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The key differences between CDs and traditional savings accounts—plus expert tips on choosing between the two

December 2, 2022, 4:43 PM UTC
Choosing the right savings vehicle is key to hitting your money goals.
Illustration by Tim Boelaars

Whether you’re just starting to build up your savings, or you’re a longtime saver and are interested in opening a new account, one of the most crucial decisions you can make as it relates to your savings strategy is where you’ll park your funds. There are a number of savings vehicles available to consumers that all function a little differently. Depending on what you’re saving for and whether it’s a short- or a long-term goal, your funds may be better suited for a certain account type over another. 

Two of the most common deposit products are traditional savings accounts, which most banks and credit unions offer, and certificates of deposit (CDs) which are commonly offered as well but may not be available across the board. 

What’s the difference between a CD and a regular savings account?

A certificate of deposit, or a CD, is a type of savings account that pays interest in exchange for setting aside money for a fixed period. The interest rate will not change throughout the term of the CD. Once it reaches its maturity date, you’ll have access to the amount you deposited, as well as the interest you’ve earned.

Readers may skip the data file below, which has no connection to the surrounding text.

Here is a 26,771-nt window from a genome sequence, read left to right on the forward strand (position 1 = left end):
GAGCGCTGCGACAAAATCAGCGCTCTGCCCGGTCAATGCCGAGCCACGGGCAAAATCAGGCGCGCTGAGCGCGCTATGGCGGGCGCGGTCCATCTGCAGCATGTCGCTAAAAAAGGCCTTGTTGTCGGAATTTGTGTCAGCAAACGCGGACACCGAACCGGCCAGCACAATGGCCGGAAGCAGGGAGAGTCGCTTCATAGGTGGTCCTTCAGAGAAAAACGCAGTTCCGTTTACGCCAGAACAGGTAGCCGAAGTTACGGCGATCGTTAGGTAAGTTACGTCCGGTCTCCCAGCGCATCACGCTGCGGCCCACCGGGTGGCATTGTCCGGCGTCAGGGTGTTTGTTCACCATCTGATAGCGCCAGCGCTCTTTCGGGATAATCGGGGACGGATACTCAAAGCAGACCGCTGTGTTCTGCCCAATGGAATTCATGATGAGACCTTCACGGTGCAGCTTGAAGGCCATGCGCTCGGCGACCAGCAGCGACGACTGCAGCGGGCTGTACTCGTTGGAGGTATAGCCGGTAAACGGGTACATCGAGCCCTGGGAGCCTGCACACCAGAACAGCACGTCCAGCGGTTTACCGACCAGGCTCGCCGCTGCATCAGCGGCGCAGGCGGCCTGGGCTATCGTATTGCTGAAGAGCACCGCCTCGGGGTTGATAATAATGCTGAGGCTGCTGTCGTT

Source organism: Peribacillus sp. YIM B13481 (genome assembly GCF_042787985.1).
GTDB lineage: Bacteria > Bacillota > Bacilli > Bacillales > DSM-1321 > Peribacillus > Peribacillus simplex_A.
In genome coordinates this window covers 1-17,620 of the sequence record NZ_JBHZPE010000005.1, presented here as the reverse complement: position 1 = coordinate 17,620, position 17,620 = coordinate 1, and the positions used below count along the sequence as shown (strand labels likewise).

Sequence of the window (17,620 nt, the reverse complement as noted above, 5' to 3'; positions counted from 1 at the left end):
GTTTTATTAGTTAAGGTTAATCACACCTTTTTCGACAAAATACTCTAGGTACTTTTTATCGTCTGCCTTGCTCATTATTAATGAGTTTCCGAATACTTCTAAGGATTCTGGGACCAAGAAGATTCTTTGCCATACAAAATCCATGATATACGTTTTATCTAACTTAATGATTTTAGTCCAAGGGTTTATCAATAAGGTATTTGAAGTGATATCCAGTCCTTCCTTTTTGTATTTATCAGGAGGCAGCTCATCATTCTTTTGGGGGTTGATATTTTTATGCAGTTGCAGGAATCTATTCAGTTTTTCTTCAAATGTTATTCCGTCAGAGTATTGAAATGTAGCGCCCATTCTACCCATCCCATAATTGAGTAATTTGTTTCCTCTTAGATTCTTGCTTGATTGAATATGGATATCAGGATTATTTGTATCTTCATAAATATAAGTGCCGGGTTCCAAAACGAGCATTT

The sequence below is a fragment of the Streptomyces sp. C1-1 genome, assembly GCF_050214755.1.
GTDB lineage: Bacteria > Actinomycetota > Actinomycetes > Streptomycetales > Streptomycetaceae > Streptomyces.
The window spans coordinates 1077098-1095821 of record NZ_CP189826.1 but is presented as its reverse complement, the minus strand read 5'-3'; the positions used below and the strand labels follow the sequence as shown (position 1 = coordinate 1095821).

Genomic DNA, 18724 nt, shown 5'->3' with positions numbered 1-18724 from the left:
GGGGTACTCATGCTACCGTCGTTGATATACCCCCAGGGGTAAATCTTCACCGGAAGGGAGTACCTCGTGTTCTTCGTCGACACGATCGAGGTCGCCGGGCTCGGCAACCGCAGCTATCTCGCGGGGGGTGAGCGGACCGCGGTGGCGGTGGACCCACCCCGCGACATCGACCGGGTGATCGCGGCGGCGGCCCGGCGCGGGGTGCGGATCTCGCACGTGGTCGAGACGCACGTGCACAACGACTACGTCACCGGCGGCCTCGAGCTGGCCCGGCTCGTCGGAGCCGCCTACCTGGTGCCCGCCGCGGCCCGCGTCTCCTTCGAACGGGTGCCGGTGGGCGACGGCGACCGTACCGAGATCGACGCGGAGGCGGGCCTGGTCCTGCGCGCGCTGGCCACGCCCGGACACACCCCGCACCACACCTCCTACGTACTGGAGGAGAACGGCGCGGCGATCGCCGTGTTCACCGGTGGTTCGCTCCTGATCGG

CDs come in a variety of term lengths—anywhere from a few days to 10 years. One-year, three-year, and five-year terms are the most common CDs offered across various financial institutions. 

Savings accounts are a type of deposit account that usually pay interest on your funds, but allow you to make withdrawals without penalty (up to a certain limit). These types of accounts offer a bit more liquidity in case the account holder needs quick access to their funds. On the other hand, CDs lock in your funds and tend to charge a stiffer penalty for making a withdrawal.  

Savings rates for these products also look a little different. 

Pros and cons of CDs 

CDs offer a number of benefits for savers who are committed to leaving their money alone for a set amount of time, but for savers who are on the fence, putting money in a CD can be a risky move and incur hefty early withdrawal penalties if they suddenly need access to those funds. This is why it’s generally a good idea to have a goal in mind of the CD and the funds you’re putting into it. Having a specific goal in mind for that money, and an emergency fund in a separate savings account for when surprise expenses crop up, will ensure that you won’t be subject to any early withdrawal penalties and you still have savings set aside for short-term expenses.